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Biochim Biophys Acta. 2004 Mar 22;1636(2-3):159-68.

Differential binding of ceramide to MEKK1 in glomerular endothelial and mesangial cells.

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Pharmazentrum Frankfurt, Klinikum der Johann Wolfgang Goethe-Universit├Ąt, Theodor-Stern-Kai 7, D-60590 Frankfurt am Main, Germany.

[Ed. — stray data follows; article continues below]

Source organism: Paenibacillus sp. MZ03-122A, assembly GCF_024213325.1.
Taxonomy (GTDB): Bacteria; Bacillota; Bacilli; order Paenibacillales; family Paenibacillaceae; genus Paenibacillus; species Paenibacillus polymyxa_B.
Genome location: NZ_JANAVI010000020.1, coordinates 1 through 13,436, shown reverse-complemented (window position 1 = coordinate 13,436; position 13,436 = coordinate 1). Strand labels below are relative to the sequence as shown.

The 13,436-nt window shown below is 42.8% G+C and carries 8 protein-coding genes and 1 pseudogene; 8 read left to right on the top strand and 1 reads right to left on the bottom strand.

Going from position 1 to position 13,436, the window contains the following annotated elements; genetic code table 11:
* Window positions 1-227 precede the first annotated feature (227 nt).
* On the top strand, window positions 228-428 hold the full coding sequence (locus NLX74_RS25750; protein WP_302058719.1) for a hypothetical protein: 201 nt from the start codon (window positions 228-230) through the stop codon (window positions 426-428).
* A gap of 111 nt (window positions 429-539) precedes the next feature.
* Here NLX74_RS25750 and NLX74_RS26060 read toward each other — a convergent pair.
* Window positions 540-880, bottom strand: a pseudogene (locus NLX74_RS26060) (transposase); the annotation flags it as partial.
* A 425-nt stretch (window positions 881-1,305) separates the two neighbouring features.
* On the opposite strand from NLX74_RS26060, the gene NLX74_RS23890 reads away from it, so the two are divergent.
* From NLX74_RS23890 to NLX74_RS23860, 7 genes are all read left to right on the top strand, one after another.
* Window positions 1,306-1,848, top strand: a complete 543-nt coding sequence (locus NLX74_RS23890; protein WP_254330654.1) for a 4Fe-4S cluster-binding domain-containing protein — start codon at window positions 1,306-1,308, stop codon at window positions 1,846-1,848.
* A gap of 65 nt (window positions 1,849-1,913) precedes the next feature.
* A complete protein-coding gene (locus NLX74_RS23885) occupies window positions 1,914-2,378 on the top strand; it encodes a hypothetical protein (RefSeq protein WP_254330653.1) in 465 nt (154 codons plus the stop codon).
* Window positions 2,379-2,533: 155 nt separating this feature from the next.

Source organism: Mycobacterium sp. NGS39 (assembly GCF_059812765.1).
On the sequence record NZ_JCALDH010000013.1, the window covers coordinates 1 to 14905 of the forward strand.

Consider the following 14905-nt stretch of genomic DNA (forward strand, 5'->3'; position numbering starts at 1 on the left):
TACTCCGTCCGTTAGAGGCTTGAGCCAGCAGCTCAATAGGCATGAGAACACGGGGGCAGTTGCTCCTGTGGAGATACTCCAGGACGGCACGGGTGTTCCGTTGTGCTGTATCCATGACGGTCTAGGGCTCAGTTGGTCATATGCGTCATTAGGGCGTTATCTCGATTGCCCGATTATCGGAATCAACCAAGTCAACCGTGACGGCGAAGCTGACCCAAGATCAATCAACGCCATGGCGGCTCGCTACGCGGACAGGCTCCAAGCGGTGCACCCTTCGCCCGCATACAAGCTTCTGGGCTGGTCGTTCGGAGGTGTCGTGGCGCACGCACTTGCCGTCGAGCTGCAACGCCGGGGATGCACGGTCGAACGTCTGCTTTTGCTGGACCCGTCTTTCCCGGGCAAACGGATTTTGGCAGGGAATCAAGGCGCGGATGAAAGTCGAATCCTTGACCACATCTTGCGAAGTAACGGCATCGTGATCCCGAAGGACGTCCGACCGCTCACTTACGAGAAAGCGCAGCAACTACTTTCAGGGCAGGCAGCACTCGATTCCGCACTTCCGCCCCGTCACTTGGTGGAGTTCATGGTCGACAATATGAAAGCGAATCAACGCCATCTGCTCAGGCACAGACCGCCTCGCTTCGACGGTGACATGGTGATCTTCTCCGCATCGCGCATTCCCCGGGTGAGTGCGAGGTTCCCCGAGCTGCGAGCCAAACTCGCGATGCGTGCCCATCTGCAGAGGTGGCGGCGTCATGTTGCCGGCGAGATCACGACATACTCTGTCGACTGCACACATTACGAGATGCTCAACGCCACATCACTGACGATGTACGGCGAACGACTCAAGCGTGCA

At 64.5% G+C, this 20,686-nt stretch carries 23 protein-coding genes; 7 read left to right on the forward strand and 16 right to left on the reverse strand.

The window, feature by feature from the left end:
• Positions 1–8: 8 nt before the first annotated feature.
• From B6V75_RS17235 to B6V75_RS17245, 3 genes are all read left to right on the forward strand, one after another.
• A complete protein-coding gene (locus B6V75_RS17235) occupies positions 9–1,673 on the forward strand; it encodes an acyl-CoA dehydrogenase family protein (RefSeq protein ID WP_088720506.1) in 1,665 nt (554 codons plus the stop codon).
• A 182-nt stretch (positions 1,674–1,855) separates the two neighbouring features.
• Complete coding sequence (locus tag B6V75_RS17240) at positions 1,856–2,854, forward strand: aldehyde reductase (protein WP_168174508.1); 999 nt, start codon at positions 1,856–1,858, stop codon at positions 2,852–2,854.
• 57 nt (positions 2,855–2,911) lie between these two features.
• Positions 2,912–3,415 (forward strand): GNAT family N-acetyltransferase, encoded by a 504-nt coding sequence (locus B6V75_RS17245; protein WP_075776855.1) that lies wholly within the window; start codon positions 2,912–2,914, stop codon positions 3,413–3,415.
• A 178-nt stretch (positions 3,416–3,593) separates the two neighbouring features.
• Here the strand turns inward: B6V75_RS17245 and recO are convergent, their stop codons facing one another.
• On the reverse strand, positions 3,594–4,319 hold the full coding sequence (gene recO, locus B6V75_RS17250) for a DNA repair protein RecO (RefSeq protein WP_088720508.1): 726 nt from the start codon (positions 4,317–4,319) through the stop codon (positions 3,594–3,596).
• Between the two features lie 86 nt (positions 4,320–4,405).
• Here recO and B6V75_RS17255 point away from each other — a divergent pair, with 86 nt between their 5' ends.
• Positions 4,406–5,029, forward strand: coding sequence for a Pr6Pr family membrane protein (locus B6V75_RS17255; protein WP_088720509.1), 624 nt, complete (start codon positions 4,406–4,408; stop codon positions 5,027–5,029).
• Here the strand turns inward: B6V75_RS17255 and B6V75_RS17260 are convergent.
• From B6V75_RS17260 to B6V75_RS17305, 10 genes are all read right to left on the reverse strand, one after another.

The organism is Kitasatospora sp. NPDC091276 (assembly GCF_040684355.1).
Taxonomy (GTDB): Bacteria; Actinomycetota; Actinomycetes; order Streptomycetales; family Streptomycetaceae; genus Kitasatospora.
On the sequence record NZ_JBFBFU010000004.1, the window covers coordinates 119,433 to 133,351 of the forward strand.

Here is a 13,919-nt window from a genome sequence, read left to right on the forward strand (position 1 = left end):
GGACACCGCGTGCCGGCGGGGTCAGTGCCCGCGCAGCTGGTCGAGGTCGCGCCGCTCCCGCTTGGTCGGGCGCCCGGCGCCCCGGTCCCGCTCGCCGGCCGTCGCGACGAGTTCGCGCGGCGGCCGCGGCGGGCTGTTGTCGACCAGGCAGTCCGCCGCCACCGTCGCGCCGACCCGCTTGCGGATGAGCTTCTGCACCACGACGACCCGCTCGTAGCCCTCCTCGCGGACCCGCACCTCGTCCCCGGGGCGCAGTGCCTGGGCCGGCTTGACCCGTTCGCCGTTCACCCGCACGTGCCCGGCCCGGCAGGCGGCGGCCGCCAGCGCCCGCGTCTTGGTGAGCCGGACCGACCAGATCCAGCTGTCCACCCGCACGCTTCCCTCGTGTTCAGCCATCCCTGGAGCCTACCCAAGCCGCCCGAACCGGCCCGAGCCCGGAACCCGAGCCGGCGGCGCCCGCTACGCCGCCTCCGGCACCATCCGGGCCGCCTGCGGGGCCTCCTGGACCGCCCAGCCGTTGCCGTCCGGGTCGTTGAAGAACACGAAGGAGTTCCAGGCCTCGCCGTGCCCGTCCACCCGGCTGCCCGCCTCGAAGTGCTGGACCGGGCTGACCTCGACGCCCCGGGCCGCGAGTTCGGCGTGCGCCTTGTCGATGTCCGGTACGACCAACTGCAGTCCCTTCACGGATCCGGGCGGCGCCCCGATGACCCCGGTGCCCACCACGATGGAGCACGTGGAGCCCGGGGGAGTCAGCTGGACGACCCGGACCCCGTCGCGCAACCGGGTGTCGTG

Previously, we have shown that ceramide is able to directly bind to and activate c-Raf and to trigger the downstream classical mitogen-activated protein kinase (MAPK/ERK) cascade in glomerular mesangial cells [Proc. Natl. Acad. Sci. USA 93 (1996) 6959]. In this study, we show that ceramide acts differently in glomerular endothelial cells in that treatment of endothelial cells with exogenous ceramide leads to a potent activation of the stress-activated protein kinase (SAPK/JNK) cascade but not to an activation of the classical ERK cascade. A similar effect was observed with the inflammatory cytokines TNFalpha and IL-1beta, which activate a sphingomyelinase and thereby increase intracellular ceramide levels. The activation of JNKs as shown by c-Jun phosphorylation assays was paralleled by increased phosphorylation of the two JNK isoforms, p45 and p54. In addition, also the activator of JNKs, SEK1, was found to be increasingly phosphorylated by exogenous ceramide as well as by TNFalpha. In contrast, dihydroceramide had no effect on JNK or SEK1 phosphorylation. To see whether ceramide directly binds to MEKK1, which is the c-Raf analog in the SAPK cascade, a radioiodinated photoaffinity labeling analogue of ceramide, (N-[3-[[[2-(125I)iodo-4-[3-(trifluoromethyl)-3H-diazirin-3-yl]benzyl]oxy]-carbonyl] propanoyl]-D-erythro-sphingosine) ([125I]TID-ceramide) was used. Stimulation of endothelial cells with this [125I]TID-ceramide for 5 min followed by a short photolysis defined MEKK1 as a direct target of ceramide. With the same method, protein kinase C-alpha (PKC-alpha) was identified as a ceramide target. In contrast, no binding to c-Raf or the MEKK1 activator p65-PAK could be detected. A direct binding of ceramide to MEKK1 was also confirmed by affinity chromatography using a ceramide-coupled sepharose column. Furthermore, the ceramide-activated SAPK/JNK cascade is clearly involved in the mechanism of apoptosis, since in the presence of a JNK inhibitor, ceramide-induced DNA fragmentation is significantly reduced. In summary, we have shown that ceramide potently activates the SAPK cascade but not the ERK cascade in endothelial cells, which contrasts to mesangial cells where ceramide activates the ERK pathway and has only a minor effect on the SAPK cascade. Regarding the direct target of ceramide binding and action in endothelial cells, we identified MEKK1 as a further member of the growing family of ceramide-activated protein kinases.

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